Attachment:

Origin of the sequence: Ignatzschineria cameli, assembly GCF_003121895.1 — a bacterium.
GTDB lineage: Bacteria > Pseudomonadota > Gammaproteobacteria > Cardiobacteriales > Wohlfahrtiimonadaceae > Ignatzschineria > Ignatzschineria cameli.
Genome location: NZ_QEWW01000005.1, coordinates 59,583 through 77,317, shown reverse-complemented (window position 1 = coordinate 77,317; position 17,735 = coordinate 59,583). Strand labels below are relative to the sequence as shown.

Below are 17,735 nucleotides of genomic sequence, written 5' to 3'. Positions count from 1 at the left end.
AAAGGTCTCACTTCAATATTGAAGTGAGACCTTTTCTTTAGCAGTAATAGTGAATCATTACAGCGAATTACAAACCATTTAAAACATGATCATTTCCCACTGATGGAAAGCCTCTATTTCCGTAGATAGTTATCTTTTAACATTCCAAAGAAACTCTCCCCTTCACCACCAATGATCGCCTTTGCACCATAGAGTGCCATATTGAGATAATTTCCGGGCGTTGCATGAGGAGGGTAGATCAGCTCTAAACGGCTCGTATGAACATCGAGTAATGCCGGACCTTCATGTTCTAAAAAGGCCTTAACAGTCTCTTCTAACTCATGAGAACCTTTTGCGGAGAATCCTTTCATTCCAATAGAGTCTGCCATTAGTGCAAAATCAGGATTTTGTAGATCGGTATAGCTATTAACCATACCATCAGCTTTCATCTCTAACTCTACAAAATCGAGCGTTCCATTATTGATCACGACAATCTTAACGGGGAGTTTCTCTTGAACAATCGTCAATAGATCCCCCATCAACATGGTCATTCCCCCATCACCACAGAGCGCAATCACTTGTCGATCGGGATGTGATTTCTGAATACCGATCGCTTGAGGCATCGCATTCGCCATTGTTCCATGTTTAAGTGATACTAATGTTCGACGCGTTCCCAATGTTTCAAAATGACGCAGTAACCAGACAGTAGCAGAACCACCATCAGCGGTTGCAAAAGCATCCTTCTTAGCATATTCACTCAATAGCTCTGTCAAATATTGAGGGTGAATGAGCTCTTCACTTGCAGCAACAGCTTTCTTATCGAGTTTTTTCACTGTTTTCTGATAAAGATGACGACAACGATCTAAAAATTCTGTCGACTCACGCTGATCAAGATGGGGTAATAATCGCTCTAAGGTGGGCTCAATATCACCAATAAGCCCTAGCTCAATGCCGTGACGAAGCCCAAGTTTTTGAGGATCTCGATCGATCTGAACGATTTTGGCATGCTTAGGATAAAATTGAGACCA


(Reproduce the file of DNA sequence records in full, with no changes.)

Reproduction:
Origin of the sequence: Ignatzschineria cameli, assembly GCF_003121895.1 — a bacterium.
GTDB lineage: Bacteria > Pseudomonadota > Gammaproteobacteria > Cardiobacteriales > Wohlfahrtiimonadaceae > Ignatzschineria > Ignatzschineria cameli.
Genome location: NZ_QEWW01000005.1, coordinates 59,583 through 77,317, shown reverse-complemented (window position 1 = coordinate 77,317; position 17,735 = coordinate 59,583). Strand labels below are relative to the sequence as shown.

Below are 17,735 nucleotides of genomic sequence, written 5' to 3'. Positions count from 1 at the left end.
AAAGGTCTCACTTCAATATTGAAGTGAGACCTTTTCTTTAGCAGTAATAGTGAATCATTACAGCGAATTACAAACCATTTAAAACATGATCATTTCCCACTGATGGAAAGCCTCTATTTCCGTAGATAGTTATCTTTTAACATTCCAAAGAAACTCTCCCCTTCACCACCAATGATCGCCTTTGCACCATAGAGTGCCATATTGAGATAATTTCCGGGCGTTGCATGAGGAGGGTAGATCAGCTCTAAACGGCTCGTATGAACATCGAGTAATGCCGGACCTTCATGTTCTAAAAAGGCCTTAACAGTCTCTTCTAACTCATGAGAACCTTTTGCGGAGAATCCTTTCATTCCAATAGAGTCTGCCATTAGTGCAAAATCAGGATTTTGTAGATCGGTATAGCTATTAACCATACCATCAGCTTTCATCTCTAACTCTACAAAATCGAGCGTTCCATTATTGATCACGACAATCTTAACGGGGAGTTTCTCTTGAACAATCGTCAATAGATCCCCCATCAACATGGTCATTCCCCCATCACCACAGAGCGCAATCACTTGTCGATCGGGATGTGATTTCTGAATACCGATCGCTTGAGGCATCGCATTCGCCATTGTTCCATGTTTAAGTGATACTAATGTTCGACGCGTTCCCAATGTTTCAAAATGACGCAGTAACCAGACAGTAGCAGAACCACCATCAGCGGTTGCAAAAGCATCCTTCTTAGCATATTCACTCAATAGCTCTGTCAAATATTGAGGGTGAATGAGCTCTTCACTTGCAGCAACAGCTTTCTTATCGAGTTTTTTCACTGTTTTCTGATAAAGATGACGACAACGATCTAAAAATTCTGTCGACTCACGCTGATCAAGATGGGGTAATAATCGCTCTAAGGTGGGCTCAATATCACCAATAAGCCCTAGCTCAATGCCGTGACGAAGCCCAAGTTTTTGAGGATCTCGATCGATCTGAACGATTTTGGCATGCTTAGGATAAAATTGAGACCA